I’ve reviewed enough underground hip-hop to know that most everything written in album press releases needs to be taken with a grain of salt. After reading countless erroneous claims of artists who are supposedly scholars of hip-hop bringing a unique perspective and sound to the genre, it’s hard for me to really get excited about an album from an up-and-coming rapper until I’ve actually heard the music. Thus, when I first heard of Miles Jones, a “rising star in the Toronto hip-hop scene” and the recipient of several Independent Music Awards over the past five years, I was slightly skeptical of his actual lyrical ability. It took only a few songs, though, to put to rest my initial doubts. I’ll admit I’m a sucker for anything that brings back the golden age vibe of the 90s, but at the same time, I recognize that the hip-hop game is evolving and that artists need to branch out in order to create a new and distinct sound. Miles Jones does exactly this, blending the old school with the new school and creating an album that has elements of electronic, pop, and R&B music while still respecting the boom bap feel of hip-hop’s roots.
Jones wastes no time in showcasing his skills as a producer as well as an emcee on the opening track “Again,” with a vibrant soul sample to complement a heavy drum loop, and I found myself bobbing my head along to the crisp snare drum and kick. Although he produces only one other full length song on the album, the rest of the production, save for one or two exceptions, does not disappoint. Following a similar blueprint as Jones does for “Again,” Detroit artist Black Milk contributes a track with the sample-laden “Never Too Late,” and Jones spins a tale of regret over the hard-hitting beat. “Coast to Coast” has a more mellow vibe and features a laid back jazz piano and a faint but crooning vocal sample that serenades the track. On the flip side, though, Jones teams up with fellow Canadian Boi 1da, who has worked with notable artists such as Drake, Eminem, and G-Unit, to create a much more club-oriented feel on the lead single, “Never Wrong,” while still delivering insightful lyrics. The bottom line is that, whether it’s the sorrowful organ chords of “Trust Me” or the blend of jazz and electronic music on “Say What,” the nine different producers featured on “Runaway Jones” all offer something slightly different that keeps the album from growing monotonous.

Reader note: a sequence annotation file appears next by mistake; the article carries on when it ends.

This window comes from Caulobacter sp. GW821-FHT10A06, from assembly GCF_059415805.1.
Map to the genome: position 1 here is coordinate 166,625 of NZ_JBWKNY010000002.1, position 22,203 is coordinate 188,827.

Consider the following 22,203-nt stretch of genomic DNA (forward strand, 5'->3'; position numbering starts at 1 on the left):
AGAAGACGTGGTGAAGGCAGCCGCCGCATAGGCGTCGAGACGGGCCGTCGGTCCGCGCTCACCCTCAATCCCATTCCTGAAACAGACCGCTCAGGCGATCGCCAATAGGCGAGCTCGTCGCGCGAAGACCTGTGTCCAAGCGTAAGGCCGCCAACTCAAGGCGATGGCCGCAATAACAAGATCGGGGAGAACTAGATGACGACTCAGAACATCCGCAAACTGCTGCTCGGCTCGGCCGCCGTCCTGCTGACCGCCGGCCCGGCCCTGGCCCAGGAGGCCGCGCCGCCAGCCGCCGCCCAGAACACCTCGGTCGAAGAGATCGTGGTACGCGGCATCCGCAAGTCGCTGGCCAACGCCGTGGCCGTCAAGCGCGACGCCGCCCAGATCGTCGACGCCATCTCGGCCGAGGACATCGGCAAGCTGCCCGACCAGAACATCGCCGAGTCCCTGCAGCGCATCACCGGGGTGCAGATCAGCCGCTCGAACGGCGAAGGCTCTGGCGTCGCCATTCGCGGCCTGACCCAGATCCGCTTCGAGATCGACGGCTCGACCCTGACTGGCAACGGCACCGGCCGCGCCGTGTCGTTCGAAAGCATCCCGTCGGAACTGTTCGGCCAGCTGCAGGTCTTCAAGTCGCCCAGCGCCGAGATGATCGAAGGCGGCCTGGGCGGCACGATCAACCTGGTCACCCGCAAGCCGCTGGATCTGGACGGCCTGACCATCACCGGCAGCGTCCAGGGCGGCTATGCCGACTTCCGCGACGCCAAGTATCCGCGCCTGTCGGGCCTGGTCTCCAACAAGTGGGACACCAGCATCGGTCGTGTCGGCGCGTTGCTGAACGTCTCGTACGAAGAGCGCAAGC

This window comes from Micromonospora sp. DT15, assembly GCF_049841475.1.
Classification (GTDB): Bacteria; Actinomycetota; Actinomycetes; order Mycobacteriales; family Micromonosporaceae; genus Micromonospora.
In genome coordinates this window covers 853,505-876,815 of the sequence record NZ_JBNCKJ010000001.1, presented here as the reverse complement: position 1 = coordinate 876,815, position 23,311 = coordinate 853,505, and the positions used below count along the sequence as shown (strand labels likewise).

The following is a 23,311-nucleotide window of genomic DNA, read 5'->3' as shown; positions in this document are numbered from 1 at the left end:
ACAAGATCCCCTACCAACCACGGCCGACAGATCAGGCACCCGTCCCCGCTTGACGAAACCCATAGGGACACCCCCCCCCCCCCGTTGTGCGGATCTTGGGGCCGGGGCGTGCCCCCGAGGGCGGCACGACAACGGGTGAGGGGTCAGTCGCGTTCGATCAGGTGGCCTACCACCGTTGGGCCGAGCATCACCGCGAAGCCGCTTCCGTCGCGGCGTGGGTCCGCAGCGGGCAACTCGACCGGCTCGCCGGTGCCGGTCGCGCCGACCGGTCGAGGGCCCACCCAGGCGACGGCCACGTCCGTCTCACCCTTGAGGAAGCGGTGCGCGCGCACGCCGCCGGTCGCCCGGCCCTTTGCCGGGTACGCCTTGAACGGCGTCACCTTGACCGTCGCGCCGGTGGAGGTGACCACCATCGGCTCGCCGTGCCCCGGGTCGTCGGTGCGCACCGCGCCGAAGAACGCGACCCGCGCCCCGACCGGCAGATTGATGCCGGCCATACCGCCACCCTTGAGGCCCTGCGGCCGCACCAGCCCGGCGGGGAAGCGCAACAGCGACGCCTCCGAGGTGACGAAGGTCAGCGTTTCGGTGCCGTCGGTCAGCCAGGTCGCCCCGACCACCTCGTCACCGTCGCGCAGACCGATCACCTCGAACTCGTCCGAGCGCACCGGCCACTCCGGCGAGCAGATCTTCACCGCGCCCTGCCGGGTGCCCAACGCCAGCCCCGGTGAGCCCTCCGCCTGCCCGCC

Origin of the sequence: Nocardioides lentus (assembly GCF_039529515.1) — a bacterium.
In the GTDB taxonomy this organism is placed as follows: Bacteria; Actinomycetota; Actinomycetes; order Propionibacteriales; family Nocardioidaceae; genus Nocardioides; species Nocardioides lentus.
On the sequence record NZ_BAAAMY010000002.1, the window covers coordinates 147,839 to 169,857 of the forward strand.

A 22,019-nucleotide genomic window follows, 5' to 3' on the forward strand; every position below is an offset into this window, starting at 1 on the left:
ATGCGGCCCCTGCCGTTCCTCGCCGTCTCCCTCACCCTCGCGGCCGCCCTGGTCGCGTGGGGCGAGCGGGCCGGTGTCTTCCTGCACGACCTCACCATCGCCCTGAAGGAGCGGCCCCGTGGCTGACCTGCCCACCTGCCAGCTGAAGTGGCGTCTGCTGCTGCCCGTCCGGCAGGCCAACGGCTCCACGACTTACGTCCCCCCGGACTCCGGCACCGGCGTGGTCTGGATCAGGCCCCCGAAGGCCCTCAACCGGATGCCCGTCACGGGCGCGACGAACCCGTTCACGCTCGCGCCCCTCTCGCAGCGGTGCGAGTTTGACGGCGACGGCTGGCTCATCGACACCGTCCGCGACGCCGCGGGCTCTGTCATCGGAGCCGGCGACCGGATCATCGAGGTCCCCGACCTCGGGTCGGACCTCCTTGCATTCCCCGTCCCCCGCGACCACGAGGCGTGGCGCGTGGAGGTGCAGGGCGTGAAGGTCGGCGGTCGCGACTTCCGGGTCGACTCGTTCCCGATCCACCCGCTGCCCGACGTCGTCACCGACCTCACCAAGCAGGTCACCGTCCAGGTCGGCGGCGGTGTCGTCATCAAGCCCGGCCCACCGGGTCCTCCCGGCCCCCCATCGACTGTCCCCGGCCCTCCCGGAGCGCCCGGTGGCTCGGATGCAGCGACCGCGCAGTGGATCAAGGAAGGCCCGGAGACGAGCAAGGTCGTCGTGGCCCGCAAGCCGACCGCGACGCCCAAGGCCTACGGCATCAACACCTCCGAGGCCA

This is not to suggest, though, that Jones’s rhymes are overshadowed by the instrumentals, as he has a knack for telling stories with his steady flow and strong delivery. He is well educated (his debut album “One Chance” doubled as his thesis at McMaster University in Ontario), and his intelligent lyrics concerning, among other things, his relationship struggles, his growth as an artist, and the current status of the hip-hop game make for a thought provoking listen. On “Time Machine,” over spacy electronic synths, Jones reflects on a simpler time before he was burdened with the pressures of being an emcee, rapping:
“Never thought it could happen, this rappin’ stuff
I was too used to calling labels’ bluff
And now that I see where I’m headed
And where I’m about to be, not sure this job’s for me”
“Rhyme Like This” also sees Jones take an introspective approach on the slowed down, piano-driven track, and the chorus pays homage to old school hip-hop, as he asks “Do you remember them days, and a time like this?/ When the music was fly, you could rhyme like this.” “No More” also has a relaxed feel, and the jazzy vibes and authentic drum sounds are reminiscent of something off a Roots album. Jones does his best Black Thought impression, as he spits:
“Lost anticipation of this hip-hop nation
Fortified live to cause mass devastation
Recession, depression, to max inflation
I paint a perfect picture use the verbal animation”
By now, it’s clear that Miles Jones isn’t just your average emcee trying to break out and make a name for himself, and his well-versed lyrics and distinct production style, combining elements of old school hip-hop with electronic and R&B music, separate him from the rest of the pack. One or two tracks are a little too club-oriented for my liking, such as “Runaway,” with its steady kicks and driving synths,” but this does not change the fact that, on the whole, “Runaway Jones” is an enjoyable and refreshing listen. Jones has already garnered significant attention and praise in Canada, and, if all is right in the hip-hop world, it will only be a matter of time before the same happens in the US. Fans of both old school and new school hip-hop who are looking for something more intelligent than a majority of the albums that pepper the mainstream market today should not hesitate to check out “Runaway Jones.”